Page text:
Making Good Time

Managing time is an odd concept. It makes it sound as if you can make more time, or that you have more time than there is. No matter how you stretch it, there are still only 24 hours in a day. We find ourselves overcommitting, getting busier and busier, and things don’t take as much time as we think they will — especially living in Los Angeles in “traffic.”Traffic happens. Doctors take longer than we expect. We get so enmeshed in having a great lunch with an old friend, that before we know it, we are late to our next meeting.

How to stay present and focused now, while keeping on track?

  • In google calendar, you can set up calendar alerts to text message you, or email you, keeping you aware of upcoming appointments
  • The iPhone has an app called “Reminders” to give yourself reminder messages to do tasks
  • Set an alarm on your computer or phone to stop or start doing something (Leo Baubata, of zenhabits reccomends working in 90-minute intervals. I am going to take on this challenge, setting a timer when I begin a task, and only working on that task for 90 minutes straight, and then taking a break)
  • Use a scheduling software, that sends both you, and your client, a confirmation, and a reminder a day in advance, so you don’t miss an appointment. There are plenty out there.
  • Set up automatic payments for bills, or at least go online (which eliminates paper also) and set up alerts for a particular bill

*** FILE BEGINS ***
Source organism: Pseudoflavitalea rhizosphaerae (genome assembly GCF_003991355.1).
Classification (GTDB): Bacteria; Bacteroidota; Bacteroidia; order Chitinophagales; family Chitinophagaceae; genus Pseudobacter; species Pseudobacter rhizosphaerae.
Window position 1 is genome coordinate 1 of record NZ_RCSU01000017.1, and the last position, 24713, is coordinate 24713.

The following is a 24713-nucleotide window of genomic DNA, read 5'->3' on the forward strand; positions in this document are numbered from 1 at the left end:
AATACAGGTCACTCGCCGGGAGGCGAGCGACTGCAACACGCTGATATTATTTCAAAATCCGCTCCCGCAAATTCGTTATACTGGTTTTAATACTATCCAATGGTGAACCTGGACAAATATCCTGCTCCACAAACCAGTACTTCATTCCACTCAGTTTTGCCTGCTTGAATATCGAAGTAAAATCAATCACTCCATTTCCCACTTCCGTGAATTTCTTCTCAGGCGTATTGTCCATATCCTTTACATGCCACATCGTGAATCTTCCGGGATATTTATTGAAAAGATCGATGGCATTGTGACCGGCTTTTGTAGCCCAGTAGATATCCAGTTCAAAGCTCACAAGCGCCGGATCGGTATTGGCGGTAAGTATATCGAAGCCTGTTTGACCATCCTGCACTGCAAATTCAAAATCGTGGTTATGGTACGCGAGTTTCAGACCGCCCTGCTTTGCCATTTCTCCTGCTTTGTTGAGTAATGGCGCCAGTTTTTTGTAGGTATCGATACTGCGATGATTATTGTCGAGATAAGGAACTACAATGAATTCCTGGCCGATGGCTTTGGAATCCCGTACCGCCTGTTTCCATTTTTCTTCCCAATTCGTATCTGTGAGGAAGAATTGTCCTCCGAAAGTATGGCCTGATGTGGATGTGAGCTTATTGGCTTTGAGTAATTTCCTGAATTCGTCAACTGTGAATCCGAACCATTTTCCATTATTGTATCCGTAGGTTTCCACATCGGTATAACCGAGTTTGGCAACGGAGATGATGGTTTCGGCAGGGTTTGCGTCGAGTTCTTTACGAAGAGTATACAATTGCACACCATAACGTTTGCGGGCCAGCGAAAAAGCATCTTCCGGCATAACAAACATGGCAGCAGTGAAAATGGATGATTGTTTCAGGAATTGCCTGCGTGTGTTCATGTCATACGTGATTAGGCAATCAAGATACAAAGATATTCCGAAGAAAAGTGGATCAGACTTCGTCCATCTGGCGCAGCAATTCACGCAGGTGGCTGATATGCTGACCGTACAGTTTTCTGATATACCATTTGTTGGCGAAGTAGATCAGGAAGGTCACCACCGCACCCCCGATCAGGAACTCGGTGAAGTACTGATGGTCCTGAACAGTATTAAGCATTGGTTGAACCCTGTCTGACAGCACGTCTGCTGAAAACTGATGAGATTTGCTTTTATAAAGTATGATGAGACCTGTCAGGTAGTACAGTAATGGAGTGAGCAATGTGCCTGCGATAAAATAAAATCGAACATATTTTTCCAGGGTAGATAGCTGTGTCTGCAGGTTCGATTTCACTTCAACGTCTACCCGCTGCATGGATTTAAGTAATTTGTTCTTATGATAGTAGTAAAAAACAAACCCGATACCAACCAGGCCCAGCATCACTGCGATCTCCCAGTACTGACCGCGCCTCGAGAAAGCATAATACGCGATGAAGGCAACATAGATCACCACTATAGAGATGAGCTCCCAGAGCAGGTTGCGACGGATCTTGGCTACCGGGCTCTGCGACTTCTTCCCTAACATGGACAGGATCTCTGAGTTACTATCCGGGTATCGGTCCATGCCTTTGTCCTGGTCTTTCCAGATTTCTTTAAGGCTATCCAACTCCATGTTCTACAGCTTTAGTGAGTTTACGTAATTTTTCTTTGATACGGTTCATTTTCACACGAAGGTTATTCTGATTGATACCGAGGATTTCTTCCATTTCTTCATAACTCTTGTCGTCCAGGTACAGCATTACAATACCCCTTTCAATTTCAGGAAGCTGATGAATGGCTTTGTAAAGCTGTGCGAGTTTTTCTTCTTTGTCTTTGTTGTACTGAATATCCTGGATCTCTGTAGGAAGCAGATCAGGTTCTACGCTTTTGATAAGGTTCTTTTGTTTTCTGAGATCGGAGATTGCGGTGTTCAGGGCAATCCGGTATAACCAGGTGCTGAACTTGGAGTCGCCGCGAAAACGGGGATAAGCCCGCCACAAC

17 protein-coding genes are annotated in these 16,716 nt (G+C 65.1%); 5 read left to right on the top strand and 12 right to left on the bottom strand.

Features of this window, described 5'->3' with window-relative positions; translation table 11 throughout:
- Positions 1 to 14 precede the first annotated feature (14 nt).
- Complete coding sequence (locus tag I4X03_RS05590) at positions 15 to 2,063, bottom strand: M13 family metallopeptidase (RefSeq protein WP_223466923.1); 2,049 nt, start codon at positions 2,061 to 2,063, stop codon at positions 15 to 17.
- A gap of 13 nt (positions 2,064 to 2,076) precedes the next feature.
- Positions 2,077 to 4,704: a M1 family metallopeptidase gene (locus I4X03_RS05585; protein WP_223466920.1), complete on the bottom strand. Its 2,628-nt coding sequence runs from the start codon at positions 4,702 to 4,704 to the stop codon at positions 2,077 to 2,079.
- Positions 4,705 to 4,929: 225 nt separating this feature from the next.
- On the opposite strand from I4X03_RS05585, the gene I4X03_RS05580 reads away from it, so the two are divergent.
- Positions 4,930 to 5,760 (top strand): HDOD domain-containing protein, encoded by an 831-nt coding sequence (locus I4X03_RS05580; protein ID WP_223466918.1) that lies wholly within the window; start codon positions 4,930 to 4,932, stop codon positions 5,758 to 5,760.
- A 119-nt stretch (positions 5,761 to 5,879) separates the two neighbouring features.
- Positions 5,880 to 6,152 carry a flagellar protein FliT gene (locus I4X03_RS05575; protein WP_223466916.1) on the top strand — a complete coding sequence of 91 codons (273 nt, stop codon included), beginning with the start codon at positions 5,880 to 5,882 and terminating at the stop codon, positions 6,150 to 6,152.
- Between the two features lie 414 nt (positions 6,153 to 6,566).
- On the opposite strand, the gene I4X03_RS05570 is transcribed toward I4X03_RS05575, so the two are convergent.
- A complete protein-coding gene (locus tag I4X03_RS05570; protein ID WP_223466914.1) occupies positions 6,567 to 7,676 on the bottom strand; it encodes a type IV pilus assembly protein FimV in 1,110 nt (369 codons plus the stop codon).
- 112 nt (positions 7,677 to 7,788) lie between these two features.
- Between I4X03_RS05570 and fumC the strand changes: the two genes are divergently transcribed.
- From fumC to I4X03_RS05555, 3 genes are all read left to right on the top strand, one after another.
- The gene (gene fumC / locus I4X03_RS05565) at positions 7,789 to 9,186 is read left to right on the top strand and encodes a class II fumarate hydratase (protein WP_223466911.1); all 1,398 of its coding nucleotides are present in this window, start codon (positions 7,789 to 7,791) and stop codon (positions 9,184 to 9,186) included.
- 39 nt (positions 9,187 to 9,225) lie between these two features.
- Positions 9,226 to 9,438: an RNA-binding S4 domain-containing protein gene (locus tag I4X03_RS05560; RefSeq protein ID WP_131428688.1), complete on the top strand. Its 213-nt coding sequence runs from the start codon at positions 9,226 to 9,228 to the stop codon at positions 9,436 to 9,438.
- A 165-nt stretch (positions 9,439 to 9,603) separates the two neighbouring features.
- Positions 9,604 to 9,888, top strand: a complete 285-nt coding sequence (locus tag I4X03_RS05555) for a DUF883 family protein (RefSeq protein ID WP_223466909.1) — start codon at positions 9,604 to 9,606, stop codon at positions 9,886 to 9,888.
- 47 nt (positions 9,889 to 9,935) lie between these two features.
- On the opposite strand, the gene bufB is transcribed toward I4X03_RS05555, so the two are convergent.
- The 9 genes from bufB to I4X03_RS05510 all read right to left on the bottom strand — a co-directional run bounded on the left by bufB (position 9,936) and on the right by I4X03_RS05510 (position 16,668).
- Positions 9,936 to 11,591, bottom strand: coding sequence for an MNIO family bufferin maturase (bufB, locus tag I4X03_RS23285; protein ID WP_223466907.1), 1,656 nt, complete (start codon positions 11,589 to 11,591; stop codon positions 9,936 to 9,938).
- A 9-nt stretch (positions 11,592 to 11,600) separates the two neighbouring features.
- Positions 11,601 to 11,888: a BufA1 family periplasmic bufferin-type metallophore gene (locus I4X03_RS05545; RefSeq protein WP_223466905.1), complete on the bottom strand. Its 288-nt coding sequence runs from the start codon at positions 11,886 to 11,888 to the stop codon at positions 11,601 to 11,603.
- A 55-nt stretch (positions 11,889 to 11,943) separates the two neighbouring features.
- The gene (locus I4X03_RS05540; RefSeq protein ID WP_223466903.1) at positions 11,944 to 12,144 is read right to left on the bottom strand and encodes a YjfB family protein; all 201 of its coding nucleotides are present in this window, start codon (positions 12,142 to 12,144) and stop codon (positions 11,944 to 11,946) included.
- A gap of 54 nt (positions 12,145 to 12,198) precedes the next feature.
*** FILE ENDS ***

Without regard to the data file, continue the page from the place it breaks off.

• Meditate in the morning (also a new zenhabits challenge I am taking on today, in their Meditation Mini-Course. Start the day off well.
  • Be realistic. We tend to push and schedule things together, leaving us stressed out and hurried. Allow enough overlap time between appointments and meetings. If you use an online appointment scheduling system, give 15 minute windows between appointments to allow time to be refreshed.
  • Make sure to drink water and eat. If you are thirsty, you are already dehydrated. Keep a refillable water bottle with you at all times. I use this one 
  • Multi-task. Today, I ate lunch at my desk while listening to an audio presentation.
  • Disconnect. Set a time where you will shut down your computer and read or relax, at least an hour before bed time (the one I am most challenged with)

To make good time, you have to take time to plan and commit. For me, if I don’t write it down in my calendar, it doesn’t exist. I put something in my calendar as I’m making a lunch date, or an appointment, so I don’t have to worry I’m missing something, or forget about it altogether. Your time is precious. Value your time.

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